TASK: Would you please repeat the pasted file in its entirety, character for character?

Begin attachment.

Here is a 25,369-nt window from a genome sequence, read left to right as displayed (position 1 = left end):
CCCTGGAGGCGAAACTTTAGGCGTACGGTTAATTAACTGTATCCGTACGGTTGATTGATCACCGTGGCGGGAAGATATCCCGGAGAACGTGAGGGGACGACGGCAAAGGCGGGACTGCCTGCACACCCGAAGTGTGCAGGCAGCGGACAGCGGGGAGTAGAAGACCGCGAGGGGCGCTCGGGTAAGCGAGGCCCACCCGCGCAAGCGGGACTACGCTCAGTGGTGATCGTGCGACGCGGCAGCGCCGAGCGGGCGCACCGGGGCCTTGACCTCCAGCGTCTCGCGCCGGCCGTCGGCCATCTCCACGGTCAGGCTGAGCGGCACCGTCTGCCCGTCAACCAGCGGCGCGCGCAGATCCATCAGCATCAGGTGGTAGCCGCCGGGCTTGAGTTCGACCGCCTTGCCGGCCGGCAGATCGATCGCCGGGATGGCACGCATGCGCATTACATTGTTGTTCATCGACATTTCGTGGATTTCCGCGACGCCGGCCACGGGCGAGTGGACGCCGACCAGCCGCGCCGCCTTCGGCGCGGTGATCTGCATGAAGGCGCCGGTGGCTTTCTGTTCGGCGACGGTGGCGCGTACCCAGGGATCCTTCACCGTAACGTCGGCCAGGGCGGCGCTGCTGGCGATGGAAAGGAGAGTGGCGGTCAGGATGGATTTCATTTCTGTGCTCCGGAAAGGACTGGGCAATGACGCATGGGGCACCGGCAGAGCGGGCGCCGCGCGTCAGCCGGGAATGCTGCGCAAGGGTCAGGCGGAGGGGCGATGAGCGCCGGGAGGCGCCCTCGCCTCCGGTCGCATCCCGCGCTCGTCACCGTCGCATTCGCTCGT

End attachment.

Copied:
Here is a 25,369-nt window from a genome sequence, read left to right as displayed (position 1 = left end):
CCCTGGAGGCGAAACTTTAGGCGTACGGTTAATTAACTGTATCCGTACGGTTGATTGATCACCGTGGCGGGAAGATATCCCGGAGAACGTGAGGGGACGACGGCAAAGGCGGGACTGCCTGCACACCCGAAGTGTGCAGGCAGCGGACAGCGGGGAGTAGAAGACCGCGAGGGGCGCTCGGGTAAGCGAGGCCCACCCGCGCAAGCGGGACTACGCTCAGTGGTGATCGTGCGACGCGGCAGCGCCGAGCGGGCGCACCGGGGCCTTGACCTCCAGCGTCTCGCGCCGGCCGTCGGCCATCTCCACGGTCAGGCTGAGCGGCACCGTCTGCCCGTCAACCAGCGGCGCGCGCAGATCCATCAGCATCAGGTGGTAGCCGCCGGGCTTGAGTTCGACCGCCTTGCCGGCCGGCAGATCGATCGCCGGGATGGCACGCATGCGCATTACATTGTTGTTCATCGACATTTCGTGGATTTCCGCGACGCCGGCCACGGGCGAGTGGACGCCGACCAGCCGCGCCGCCTTCGGCGCGGTGATCTGCATGAAGGCGCCGGTGGCTTTCTGTTCGGCGACGGTGGCGCGTACCCAGGGATCCTTCACCGTAACGTCGGCCAGGGCGGCGCTGCTGGCGATGGAAAGGAGAGTGGCGGTCAGGATGGATTTCATTTCTGTGCTCCGGAAAGGACTGGGCAATGACGCATGGGGCACCGGCAGAGCGGGCGCCGCGCGTCAGCCGGGAATGCTGCGCAAGGGTCAGGCGGAGGGGCGATGAGCGCCGGGAGGCGCCCTCGCCTCCGGTCGCATCCCGCGCTCGTCACCGTCGCATTCGCTCGT